What to do if a government shutdown stops military pay
If Congress cannot strike a deal federal funding is slated to run out. This means military pay, along with the rest of the government, could be affected. The rumor of a possible government shutdown is piling on extra worry and stress to our overseas military communities — and for good reason. Servicemembers and federal employees who remember the 2013 shutdown can attest to the validity of these concerns.
If the dreaded event does take place, here’s what you can to do to keep your family’s finances on track.
Contact your bank.
If you’re wondering what will happen to your paycheck, the best thing to do is take a deep breath and contact your financial institution for guidance. The good news is, even though it is unlikely that the government will put a hold on military pay, many banks already have a policy in place for how to ensure servicemembers get compensated on time.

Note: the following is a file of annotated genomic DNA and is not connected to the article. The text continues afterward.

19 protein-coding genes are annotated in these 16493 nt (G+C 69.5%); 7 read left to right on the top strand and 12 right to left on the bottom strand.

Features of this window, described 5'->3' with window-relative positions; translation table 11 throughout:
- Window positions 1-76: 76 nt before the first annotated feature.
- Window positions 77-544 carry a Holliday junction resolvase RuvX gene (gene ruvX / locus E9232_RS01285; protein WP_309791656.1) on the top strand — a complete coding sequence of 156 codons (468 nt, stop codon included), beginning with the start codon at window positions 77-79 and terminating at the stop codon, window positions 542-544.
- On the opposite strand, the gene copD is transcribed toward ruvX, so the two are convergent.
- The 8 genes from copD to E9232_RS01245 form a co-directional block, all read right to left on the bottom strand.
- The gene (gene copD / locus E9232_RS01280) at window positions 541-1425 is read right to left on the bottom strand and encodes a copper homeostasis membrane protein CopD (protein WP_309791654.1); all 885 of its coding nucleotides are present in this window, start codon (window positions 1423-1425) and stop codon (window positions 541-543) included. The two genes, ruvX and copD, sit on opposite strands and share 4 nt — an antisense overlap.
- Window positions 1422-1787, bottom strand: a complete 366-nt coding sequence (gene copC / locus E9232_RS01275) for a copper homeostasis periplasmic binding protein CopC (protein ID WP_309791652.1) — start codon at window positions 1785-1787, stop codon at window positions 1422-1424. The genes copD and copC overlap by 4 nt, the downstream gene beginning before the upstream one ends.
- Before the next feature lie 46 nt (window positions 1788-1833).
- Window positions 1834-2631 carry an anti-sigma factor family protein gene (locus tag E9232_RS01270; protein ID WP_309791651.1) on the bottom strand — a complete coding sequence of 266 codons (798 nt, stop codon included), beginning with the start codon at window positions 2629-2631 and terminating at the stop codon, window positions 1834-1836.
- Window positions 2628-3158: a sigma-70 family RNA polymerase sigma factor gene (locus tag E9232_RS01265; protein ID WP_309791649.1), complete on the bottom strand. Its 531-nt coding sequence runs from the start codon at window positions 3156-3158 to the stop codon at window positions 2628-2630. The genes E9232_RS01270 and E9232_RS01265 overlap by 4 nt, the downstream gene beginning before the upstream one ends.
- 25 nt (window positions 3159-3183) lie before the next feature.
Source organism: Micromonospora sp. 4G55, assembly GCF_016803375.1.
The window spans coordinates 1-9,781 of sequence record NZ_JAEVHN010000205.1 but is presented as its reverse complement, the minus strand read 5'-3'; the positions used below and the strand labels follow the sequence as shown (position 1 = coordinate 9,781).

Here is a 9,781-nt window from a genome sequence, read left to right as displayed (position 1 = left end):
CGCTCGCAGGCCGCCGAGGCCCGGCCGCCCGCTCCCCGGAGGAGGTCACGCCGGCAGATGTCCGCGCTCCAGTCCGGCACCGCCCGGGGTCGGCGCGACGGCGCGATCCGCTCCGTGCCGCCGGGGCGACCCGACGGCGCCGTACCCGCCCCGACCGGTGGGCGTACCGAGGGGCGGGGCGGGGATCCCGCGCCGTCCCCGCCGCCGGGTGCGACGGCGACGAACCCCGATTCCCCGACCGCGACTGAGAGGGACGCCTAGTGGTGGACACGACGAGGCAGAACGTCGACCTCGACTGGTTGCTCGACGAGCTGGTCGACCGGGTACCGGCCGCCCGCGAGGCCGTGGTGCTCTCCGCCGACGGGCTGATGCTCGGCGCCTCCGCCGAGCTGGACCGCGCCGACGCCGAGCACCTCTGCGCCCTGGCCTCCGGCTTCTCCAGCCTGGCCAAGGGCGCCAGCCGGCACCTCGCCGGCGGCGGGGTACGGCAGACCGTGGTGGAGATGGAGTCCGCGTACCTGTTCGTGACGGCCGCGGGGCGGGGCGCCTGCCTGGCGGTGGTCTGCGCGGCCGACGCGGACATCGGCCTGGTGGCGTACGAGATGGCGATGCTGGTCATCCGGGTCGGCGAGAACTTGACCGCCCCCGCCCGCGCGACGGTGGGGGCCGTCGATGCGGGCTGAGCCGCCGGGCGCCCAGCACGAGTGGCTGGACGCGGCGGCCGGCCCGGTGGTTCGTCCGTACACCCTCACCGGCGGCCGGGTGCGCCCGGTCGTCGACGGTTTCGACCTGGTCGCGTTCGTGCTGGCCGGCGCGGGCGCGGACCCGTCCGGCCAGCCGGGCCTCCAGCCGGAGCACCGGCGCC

Stop automatic payments.
Just in case, it’s a good idea to stop automatic payments scheduled for the mid-month pay period to avoid overdraft fees. Instead, make a plan to cover these bills in one-time payments until regular paychecks continue.
Pay debt minimums.
Even though it is important to pay as much as you can towards your debts each month, in the event of a government shutdown, it is best to temporarily reduce the amount to the minimum owed, if possible
Reach out to on-base programs.
Every solid financial plan includes an emergency savings reserve. However, military families often deplete backup accounts over and over when it comes time to PCS to the next duty station, and it can take awhile for extra funds to accumulate again. If you find yourself in a critical financial situation, research programs offered on your military installation to find help. Organizations like Air Force Aid Society (AFAS) Army Emergency Relief (AER) are in place to help servicemembers in need.
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